If Arrested Development had as many viewers in 2006 as it has today, Fox never would have canceled it.
At least, so suspects Netflix, which for years has been streaming old episodes of the critically acclaimed comedy. Now the video giant will stoke the fervor for Arrested Development with a slate of 15 new shows—effectively, a fourth season—that will be launched in the early hours of the morning May 26, the company said in a release this morning.
Ted Sarandos, chief content officer at Netflix, says the release is aimed at viewers who became fans of the show after Fox swept it off the screen. It also marks the latest foray into original content by Netflix, part of a push to spend about 5 percent of its programming budget on original shows. The theory: The more shows Netflix controls entirely, the less it will have to rely on expensive rights to programming from other sources. Original video offerings may also make for more “sticky”—or loyal—customers.
As Sarandos told GQ: “The goal is to become HBO faster than HBO can become us.”
In a Wired piece last month, Willa Paskin noted Arrested Development is a particularly good fit for on-demand viewing:
The very qualities that made Arrested Development such a hard sell on network TV—its complexity, depth, layered blink-and-you’ll-miss-it humor—made it perfect for this new era, in which obsessives can watch and rewatch their favorite shows whenever and wherever they feel like it.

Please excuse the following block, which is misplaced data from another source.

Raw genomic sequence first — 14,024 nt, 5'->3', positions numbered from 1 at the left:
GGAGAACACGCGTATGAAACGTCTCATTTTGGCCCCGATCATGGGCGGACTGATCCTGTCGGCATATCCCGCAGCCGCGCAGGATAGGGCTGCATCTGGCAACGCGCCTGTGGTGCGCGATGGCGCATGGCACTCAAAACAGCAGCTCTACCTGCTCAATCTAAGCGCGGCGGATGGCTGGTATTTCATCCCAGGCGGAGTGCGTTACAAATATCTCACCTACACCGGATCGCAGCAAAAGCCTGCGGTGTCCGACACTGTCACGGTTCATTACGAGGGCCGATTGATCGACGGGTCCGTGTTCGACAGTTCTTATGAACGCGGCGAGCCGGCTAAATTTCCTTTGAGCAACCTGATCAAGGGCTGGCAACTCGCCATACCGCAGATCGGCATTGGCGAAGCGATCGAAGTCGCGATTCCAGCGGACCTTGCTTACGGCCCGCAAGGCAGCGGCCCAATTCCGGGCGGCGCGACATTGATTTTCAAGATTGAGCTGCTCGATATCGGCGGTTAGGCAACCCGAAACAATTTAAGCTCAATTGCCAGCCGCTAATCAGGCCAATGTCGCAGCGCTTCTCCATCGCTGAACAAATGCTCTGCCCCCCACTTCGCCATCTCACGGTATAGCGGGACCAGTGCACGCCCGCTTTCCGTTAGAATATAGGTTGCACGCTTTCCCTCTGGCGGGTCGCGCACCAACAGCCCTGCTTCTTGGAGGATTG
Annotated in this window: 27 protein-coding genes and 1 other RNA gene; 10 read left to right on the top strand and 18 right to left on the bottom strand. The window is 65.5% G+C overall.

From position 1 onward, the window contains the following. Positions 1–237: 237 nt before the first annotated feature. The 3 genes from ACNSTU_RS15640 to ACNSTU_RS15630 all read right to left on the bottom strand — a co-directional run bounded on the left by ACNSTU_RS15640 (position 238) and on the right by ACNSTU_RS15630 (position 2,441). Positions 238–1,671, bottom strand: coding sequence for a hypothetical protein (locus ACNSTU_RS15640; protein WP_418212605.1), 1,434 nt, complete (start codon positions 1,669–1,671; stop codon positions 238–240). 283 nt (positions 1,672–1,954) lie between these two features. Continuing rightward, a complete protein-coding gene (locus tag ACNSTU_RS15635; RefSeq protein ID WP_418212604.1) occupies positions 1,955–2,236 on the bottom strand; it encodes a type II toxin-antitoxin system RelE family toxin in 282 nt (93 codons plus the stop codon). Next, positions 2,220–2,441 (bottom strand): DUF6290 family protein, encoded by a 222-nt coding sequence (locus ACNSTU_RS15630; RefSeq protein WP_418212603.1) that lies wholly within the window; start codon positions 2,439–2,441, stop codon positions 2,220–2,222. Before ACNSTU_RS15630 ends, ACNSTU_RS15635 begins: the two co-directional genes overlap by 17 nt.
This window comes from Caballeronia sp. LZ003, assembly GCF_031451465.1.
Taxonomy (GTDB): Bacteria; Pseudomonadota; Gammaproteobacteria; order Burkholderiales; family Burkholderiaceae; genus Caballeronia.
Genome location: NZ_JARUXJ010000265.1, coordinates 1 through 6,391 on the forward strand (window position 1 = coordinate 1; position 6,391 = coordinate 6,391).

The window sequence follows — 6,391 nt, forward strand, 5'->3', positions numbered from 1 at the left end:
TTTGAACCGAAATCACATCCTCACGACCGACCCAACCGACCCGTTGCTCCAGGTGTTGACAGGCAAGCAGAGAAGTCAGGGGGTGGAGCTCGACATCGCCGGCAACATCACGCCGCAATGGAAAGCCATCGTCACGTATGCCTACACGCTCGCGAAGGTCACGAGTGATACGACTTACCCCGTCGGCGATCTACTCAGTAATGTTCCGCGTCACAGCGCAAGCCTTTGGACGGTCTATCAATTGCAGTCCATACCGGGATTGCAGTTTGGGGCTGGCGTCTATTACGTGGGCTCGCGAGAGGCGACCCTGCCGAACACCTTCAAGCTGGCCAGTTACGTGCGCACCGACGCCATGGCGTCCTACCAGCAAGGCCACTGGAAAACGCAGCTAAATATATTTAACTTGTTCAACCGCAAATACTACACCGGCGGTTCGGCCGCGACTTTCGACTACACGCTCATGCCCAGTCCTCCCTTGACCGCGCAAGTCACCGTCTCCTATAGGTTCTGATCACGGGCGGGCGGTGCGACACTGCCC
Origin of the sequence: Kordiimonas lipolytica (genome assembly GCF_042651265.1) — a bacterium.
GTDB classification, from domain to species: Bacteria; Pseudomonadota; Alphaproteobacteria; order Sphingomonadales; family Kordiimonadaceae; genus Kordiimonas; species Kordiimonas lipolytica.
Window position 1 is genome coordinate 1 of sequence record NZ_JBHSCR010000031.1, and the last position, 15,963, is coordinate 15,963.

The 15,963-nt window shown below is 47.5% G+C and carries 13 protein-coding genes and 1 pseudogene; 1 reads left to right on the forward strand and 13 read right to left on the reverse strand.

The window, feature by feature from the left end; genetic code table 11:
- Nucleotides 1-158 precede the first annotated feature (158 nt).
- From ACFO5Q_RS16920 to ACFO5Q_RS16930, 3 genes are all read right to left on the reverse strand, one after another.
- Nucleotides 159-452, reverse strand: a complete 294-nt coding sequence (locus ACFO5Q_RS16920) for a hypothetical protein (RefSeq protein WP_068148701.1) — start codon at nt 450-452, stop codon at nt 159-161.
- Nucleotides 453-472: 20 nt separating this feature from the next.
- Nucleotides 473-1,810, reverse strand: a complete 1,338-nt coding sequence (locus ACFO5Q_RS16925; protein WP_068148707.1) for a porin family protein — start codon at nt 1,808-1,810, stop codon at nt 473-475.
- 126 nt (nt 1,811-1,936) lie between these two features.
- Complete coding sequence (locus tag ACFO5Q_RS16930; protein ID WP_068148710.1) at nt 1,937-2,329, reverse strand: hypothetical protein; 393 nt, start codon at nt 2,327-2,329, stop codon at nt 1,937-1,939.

Producing a show from scratch isn’t cheap—at least not relative to streaming old episodes of 24. Netflix’s last original series, House of Cards, cost the company about $100 million for 26 episodes. According to Wired, the new Arrested Development episodes will run about $45 million.
What’s $45 million to a company like Netflix? Roughly $2.80 per subscriber, or 2.7 percent of its 2012 expenses. Another way to look at it: one year of revenue from about 5.6 million subscribers.
Will it be worth it? Netflix hasn’t released viewing data for House of Cards but said it was thrilled with with its performance.
Given that response, green-lighting a season of Arrested Development might not be as risky as it seems. With a treasure trove of data on what its 33 million subscribers watch, Netflix ought to be able to estimate the financial return on its original programming better than most TV production companies.
The offering will undoubtedly attract some new subscribers eager to see what has happened to the Bluths since we saw them last. And a highly anticipated original offering might be even more valuable in precluding cancellations. Netflix has plenty of competition, switching costs are low, and customers are notoriously fickle. Retention is a big deal.
In short, every time Netflix yells “action” on something like Arrested Development, it is refining its equation on what original programming is worth. In today’s video landscape, there is huge value in that.